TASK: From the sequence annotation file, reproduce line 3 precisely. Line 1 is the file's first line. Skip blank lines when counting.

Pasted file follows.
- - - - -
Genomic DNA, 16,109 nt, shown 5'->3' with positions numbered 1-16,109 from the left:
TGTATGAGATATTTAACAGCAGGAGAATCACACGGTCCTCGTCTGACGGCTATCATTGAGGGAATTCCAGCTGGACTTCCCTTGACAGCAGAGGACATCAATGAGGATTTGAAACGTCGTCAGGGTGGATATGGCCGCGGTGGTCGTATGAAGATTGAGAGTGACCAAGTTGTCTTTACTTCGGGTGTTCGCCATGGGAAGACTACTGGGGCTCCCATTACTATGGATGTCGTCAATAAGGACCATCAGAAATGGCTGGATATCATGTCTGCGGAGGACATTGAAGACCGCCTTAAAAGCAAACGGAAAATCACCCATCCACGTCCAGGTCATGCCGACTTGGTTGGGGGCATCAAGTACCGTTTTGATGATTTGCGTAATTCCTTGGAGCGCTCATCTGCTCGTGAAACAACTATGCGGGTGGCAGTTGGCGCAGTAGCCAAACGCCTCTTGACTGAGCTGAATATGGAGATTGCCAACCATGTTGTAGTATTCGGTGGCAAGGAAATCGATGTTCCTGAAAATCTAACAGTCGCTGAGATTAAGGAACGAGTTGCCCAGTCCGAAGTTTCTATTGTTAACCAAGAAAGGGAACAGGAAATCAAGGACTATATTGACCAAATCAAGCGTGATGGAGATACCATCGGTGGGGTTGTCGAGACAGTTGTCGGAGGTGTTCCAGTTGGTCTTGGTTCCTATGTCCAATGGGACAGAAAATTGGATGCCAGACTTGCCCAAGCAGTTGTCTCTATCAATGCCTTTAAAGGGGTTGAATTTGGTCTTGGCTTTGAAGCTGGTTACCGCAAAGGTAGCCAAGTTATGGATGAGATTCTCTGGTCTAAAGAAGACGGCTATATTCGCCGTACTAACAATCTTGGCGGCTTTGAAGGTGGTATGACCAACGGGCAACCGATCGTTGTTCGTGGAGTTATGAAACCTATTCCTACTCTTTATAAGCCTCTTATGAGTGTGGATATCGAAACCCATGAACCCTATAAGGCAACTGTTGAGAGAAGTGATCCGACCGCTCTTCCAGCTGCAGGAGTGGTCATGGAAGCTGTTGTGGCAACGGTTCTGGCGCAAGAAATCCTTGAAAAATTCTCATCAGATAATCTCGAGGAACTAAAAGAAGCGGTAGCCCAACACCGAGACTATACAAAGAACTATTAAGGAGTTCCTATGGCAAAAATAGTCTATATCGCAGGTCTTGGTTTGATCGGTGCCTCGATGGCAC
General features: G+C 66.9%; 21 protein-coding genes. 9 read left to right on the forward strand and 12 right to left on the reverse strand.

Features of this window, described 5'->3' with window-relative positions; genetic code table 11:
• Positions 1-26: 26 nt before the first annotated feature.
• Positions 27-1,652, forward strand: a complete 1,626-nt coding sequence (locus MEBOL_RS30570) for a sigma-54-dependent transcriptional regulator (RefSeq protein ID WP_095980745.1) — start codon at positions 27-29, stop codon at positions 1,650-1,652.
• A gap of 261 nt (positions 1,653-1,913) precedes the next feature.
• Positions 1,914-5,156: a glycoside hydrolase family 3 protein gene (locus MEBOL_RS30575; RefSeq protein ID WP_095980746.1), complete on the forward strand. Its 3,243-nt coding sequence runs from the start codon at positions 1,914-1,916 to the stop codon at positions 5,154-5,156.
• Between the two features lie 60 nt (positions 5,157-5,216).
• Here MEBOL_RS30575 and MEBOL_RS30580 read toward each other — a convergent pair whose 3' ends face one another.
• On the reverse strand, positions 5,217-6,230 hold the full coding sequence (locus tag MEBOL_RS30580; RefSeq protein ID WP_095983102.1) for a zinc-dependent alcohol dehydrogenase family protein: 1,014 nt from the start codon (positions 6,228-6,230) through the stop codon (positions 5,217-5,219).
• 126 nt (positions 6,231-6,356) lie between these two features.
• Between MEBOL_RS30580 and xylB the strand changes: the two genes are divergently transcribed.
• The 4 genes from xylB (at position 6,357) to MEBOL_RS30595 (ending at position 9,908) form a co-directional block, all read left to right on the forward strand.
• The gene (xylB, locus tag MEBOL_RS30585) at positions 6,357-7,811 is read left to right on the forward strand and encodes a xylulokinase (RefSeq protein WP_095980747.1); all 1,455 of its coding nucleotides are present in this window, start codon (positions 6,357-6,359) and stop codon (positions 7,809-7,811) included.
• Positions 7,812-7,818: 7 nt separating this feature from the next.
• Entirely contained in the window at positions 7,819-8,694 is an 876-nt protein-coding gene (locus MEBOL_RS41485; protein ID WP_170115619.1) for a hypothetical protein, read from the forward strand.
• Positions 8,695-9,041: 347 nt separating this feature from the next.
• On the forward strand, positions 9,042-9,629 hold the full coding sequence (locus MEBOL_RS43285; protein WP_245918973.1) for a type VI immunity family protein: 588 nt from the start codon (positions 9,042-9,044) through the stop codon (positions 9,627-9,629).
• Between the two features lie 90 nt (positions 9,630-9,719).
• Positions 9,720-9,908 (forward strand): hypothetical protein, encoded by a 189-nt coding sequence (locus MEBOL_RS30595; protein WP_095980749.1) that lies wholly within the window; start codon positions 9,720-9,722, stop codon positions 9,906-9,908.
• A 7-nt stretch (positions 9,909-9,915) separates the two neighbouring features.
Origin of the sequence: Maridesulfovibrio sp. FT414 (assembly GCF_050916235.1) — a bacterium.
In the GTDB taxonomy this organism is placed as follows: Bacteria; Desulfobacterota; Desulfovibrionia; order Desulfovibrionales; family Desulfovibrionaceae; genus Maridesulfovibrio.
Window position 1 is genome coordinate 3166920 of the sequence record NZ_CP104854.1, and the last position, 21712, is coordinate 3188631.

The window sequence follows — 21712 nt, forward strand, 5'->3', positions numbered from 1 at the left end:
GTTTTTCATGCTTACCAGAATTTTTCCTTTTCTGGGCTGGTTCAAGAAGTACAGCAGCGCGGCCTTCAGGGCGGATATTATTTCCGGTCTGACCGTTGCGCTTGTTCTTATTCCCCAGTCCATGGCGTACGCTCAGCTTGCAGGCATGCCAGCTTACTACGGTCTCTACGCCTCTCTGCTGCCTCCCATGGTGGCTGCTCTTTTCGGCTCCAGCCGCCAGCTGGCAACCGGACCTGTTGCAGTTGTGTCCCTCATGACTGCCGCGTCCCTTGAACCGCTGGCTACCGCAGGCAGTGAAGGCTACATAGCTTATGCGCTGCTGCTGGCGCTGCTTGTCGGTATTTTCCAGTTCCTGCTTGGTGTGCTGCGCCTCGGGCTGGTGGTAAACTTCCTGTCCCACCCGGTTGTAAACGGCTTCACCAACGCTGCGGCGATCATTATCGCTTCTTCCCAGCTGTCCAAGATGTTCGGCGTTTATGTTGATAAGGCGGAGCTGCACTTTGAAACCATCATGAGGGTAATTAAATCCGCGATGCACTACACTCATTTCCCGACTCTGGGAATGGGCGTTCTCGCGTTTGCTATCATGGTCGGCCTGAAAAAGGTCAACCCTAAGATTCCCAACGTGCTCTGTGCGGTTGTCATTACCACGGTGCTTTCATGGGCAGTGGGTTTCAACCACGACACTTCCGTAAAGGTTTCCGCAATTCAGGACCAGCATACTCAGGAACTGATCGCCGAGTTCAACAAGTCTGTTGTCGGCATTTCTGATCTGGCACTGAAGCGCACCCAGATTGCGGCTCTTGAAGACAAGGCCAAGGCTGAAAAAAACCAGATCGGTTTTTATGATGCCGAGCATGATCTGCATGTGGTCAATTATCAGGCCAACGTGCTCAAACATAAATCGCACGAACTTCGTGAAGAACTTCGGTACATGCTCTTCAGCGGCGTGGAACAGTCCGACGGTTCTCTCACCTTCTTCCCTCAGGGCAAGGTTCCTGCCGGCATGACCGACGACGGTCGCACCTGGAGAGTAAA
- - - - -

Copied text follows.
General features: G+C 66.9%; 21 protein-coding genes. 9 read left to right on the forward strand and 12 right to left on the reverse strand.